Clean, simple approach pays off

PUBLISHED : Thursday, 27 March, 2008, 12:00am
UPDATED : Thursday, 27 March, 2008, 12:00am

Personalisation makes all the difference when it comes to turning a living space into a home, and a one-style-fits-all design is hardly satisfactory to the discerning home-owner.

For the amateur or indecisive home owner, a contemporary ambience is the way to go. According to Stephen Chan Wai-ming, design manager of inX Design, this design works for almost anyone and is simple enough to pull off. The style is clean, simple, with little or no unnecessary detail, and is usually created with modern (hence, easy-to-source) materials. Mr Chan said the style's monotone appeal allowed for flexibility with regard to existing furniture. As adaptable as this style can be, however, there are still those with a more specific look or purpose in mind when it comes to designing their home.

Workaholics, for example, would likely appreciate a relaxing environment where they could unwind after a day in the office, and Mr Chan suggested a Zen-like interior, complete with soft lighting and a plush sofa.

Julie Wittgenstein, director of Wittgenstein Design, agreed that warm lighting and comfortable materials were essential in this design. 'There is a certain feeling of cosiness that can be brought on by the comfort of quality furniture and fabric,' she said. 'This peaceful interior can be enhanced by a unity in style and plenty of natural light.'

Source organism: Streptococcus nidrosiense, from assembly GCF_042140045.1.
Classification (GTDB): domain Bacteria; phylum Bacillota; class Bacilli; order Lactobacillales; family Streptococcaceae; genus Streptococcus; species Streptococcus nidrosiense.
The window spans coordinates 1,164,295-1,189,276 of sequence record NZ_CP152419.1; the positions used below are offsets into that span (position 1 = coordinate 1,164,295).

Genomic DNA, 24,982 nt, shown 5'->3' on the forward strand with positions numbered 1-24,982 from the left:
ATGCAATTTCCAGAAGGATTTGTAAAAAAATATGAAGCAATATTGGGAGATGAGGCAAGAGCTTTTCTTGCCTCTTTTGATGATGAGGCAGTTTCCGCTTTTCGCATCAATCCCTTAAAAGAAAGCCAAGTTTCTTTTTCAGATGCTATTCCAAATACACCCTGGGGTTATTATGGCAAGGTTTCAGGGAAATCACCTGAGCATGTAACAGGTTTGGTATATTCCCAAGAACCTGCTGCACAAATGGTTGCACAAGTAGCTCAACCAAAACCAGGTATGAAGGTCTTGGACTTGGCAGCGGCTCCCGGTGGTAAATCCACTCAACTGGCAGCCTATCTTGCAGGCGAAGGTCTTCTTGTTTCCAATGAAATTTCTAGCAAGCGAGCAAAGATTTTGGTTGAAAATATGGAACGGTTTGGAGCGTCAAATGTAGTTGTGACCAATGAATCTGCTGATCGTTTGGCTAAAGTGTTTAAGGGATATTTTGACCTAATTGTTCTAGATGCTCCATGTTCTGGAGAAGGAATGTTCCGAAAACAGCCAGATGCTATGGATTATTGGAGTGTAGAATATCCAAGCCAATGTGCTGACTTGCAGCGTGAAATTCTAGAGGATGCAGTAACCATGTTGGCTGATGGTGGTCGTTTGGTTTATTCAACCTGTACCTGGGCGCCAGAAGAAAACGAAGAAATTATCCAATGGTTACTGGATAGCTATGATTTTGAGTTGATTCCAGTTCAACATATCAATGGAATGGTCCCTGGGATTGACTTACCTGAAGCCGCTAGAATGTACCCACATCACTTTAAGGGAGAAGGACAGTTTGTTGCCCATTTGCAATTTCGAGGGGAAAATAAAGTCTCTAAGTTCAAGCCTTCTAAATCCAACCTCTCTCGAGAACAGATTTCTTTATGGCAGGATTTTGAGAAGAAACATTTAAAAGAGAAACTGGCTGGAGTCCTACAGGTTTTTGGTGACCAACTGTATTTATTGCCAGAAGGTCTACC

Mr Chan emphasised the importance of colour in this ambience, recommending a natural colour palette over bright or sharp colours. 'Neutrally coloured wood also allows a natural element into the design and, if possible, include a water feature with pebbles,' he said, adding that the sound of water was known to have soothing and relaxing properties. For the family that needed a children-friendly, pet-friendly living space that retained its aesthetic appeal, Ms Wittgenstein recommended common sense. Having floors that would not easily stain and laying wool carpeting in the bedrooms which were easy to clean were solutions. Mr Chan suggested leaving wall finishes simple and bright while allowing space for built-in cabinetry for toy storage, and stated that an engineered wood flooring would provide a smooth surface to play on, one that was virtually maintenance free and extremely durable.

Environmentally aware people will be happy to know that an eco-friendly interior can be achieved with minimal difficulty and cost to the environment. 'There are many eco-friendly painting systems now that are non-toxic and contain no petrochemicals, while producing the same effect as regular emulsion paints,' Mr Chan said.

As for surface materials, he said reconstituted marble was generally recycled, and that wood-patterned plastic laminate finishes or vinyl floor strips could be used to achieve a natural wooden look without the use of trees. Another option would be solid acrylic surface materials similar to Corian or Formica Stone, which involved no quarrying.